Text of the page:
How to switch to renewable energy
Is renewable energy right for my business?
Before switching to renewable energy, make sure that you have done all you can to reduce your need for energy in the first place. This will ensure that the energy you do use has the lowest environmental impact.
Which type of renewable energy is right for my business?
Once you have reduced your need for energy you can consider which renewable energy options are appropriate to meet your requirements.
If you choose to generate your own renewable energy, you will first need to select the best technology to meet your needs. You should consider factors such as:
- your business' current energy use, including energy type, overall consumption and fluctuations in demand
- the energy mix that you will require - some renewable energy technologies can only produce either electricity or heat, while others can generate both
- the practical limitations of different types of renewable energy
Once you have identified the appropriate technology, you will need to carry out a feasibility study. This will assess the practical aspects of installation, such as technical, economic and environmental performance. Feasibility studies are usually undertaken by a specialist renewable energy consultant.
You may also find it useful to speak to:
- other businesses who use renewable energy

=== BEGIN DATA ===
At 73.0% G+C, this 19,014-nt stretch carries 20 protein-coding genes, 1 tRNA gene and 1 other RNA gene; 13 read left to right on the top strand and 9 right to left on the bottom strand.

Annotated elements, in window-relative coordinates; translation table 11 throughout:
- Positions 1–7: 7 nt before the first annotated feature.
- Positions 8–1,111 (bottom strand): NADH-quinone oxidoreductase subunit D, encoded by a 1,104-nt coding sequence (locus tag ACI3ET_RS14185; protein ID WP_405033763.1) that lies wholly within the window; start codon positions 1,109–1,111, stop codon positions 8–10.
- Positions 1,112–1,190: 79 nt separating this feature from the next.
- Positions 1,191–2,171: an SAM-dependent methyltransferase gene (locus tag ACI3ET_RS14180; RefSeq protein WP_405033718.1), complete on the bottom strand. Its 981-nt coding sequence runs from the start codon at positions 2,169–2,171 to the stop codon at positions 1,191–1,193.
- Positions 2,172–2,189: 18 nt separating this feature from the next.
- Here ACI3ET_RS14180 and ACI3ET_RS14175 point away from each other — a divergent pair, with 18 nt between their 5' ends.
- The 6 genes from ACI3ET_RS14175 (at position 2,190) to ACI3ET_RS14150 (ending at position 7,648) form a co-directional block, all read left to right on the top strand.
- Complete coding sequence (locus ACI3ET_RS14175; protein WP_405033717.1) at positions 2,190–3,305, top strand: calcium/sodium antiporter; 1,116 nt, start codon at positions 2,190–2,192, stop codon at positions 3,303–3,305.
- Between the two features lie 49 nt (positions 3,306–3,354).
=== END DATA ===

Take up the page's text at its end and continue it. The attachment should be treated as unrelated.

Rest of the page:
- your local council planning department
- installers and suppliers of renewable energy technologies
You could become involved in a large off-site project such as a wind farm or discuss joint renewable energy projects with other local organisations.
Buying renewable energy
You could get your energy supply on a green tariff from a supply company that takes extra steps to reduce emissions from the gas or electricity it sells and gets a higher percentage of energy from renewable sources. Green tariffs may cost slightly more than a traditional tariff and the additional carbon benefit of green tariffs is not wholly clear.
The need for planning permission
Planning in Northern Ireland falls within the remit local councils. Although permitted development rights for non-domestic microgeneration have not yet been introduced, legislative proposals for the installation of a range of small scale renewable energy technologies associated with non-domestic land uses are being refined.
Whilst permitted development rights are not yet available, your development may still go ahead provided you obtain planning permission from your local council. You should discuss your ideas with your local council planning office and obtain planning permission before undertaking any project.